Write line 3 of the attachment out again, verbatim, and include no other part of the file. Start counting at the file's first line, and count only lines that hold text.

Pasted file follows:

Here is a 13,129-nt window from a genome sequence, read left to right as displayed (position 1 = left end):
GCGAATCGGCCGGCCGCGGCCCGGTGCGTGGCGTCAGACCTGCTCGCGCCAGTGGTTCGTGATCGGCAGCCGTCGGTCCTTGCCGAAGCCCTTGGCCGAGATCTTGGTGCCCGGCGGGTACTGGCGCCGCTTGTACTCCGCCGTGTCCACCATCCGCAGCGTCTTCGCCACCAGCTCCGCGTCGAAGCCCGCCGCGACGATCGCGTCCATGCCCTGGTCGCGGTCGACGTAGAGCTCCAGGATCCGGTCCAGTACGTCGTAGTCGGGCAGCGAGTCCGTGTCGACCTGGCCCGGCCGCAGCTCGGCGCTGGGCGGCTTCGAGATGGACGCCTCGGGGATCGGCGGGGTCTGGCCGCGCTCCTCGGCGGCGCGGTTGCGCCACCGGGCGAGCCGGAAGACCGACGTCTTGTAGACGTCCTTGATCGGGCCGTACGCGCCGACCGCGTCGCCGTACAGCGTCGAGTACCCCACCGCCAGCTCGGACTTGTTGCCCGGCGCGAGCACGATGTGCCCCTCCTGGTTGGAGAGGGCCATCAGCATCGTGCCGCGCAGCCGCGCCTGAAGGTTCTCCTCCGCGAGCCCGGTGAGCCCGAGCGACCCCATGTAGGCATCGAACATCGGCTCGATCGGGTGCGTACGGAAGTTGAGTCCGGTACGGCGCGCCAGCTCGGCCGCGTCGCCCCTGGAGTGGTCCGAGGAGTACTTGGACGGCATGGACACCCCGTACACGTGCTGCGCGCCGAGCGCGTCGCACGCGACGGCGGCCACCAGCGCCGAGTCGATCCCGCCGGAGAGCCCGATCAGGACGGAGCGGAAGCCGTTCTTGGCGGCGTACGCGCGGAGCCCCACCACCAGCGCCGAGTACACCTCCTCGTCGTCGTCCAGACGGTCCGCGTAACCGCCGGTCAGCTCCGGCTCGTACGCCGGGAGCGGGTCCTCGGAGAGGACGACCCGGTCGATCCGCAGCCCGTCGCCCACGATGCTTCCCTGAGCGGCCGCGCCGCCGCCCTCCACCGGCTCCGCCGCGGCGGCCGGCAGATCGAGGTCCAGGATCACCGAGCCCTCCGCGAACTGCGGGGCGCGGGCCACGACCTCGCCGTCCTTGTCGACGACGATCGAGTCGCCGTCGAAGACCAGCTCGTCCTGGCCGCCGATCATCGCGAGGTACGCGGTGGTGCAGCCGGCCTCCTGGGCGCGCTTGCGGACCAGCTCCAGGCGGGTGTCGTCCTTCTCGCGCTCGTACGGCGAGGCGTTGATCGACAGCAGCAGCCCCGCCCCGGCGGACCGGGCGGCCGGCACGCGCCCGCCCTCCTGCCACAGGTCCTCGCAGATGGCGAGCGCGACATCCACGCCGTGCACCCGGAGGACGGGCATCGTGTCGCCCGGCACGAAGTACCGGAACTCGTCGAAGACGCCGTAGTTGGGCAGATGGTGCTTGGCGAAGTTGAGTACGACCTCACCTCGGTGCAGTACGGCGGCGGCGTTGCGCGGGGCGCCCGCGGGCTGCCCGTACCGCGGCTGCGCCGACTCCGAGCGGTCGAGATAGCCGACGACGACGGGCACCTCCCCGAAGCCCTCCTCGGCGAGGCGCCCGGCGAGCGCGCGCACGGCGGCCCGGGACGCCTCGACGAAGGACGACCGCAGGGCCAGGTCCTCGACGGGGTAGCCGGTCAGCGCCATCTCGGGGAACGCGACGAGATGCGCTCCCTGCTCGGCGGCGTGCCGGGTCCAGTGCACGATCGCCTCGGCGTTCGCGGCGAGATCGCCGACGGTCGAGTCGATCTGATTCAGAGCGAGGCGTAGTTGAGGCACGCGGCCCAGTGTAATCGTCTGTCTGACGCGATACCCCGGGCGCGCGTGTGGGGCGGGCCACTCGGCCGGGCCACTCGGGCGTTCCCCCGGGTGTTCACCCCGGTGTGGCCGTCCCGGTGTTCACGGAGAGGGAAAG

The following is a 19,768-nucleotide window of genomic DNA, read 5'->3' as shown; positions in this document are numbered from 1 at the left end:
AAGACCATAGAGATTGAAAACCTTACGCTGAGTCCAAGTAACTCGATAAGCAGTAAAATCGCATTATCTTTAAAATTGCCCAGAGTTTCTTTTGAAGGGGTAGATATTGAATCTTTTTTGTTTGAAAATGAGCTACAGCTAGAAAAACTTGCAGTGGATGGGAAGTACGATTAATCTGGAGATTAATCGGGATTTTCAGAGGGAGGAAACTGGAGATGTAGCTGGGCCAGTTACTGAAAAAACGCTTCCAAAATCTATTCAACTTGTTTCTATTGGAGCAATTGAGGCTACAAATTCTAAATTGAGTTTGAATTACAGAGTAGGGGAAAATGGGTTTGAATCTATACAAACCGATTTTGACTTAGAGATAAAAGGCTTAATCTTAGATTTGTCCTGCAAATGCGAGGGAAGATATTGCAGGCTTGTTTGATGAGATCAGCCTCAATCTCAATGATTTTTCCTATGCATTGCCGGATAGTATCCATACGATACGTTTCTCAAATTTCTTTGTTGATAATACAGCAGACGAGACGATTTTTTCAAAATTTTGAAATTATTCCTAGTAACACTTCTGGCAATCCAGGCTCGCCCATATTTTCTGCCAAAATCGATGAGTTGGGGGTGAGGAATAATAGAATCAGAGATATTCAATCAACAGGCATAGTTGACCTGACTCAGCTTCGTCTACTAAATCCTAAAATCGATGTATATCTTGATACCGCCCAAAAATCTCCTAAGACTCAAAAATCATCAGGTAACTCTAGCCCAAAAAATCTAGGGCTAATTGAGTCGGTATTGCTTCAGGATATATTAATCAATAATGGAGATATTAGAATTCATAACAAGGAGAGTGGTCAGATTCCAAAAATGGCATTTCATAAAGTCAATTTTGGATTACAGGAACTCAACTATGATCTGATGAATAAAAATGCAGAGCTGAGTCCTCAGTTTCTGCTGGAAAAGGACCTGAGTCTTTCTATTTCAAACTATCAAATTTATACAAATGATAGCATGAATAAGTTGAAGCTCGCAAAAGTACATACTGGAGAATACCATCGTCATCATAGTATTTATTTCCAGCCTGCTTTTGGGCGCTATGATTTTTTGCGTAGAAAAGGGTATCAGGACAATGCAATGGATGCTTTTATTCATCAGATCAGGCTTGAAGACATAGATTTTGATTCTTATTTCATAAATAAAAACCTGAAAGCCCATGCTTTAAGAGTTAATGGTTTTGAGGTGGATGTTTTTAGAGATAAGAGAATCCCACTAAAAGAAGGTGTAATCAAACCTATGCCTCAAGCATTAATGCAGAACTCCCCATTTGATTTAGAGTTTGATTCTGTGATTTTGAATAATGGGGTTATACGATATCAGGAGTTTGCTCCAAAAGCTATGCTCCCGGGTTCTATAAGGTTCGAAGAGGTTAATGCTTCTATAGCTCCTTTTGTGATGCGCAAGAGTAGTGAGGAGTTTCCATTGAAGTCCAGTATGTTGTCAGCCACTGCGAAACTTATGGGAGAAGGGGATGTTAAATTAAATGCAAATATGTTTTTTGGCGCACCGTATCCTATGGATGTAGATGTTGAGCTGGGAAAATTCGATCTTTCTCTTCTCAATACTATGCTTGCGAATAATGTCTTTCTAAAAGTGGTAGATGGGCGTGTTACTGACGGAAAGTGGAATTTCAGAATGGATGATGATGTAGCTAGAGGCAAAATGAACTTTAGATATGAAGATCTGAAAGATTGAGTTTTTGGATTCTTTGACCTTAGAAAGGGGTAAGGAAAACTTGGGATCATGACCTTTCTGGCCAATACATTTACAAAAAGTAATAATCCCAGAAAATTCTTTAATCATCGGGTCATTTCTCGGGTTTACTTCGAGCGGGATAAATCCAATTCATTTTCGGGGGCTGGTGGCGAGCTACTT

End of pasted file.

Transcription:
The following is a 19,768-nucleotide window of genomic DNA, read 5'->3' as shown; positions in this document are numbered from 1 at the left end: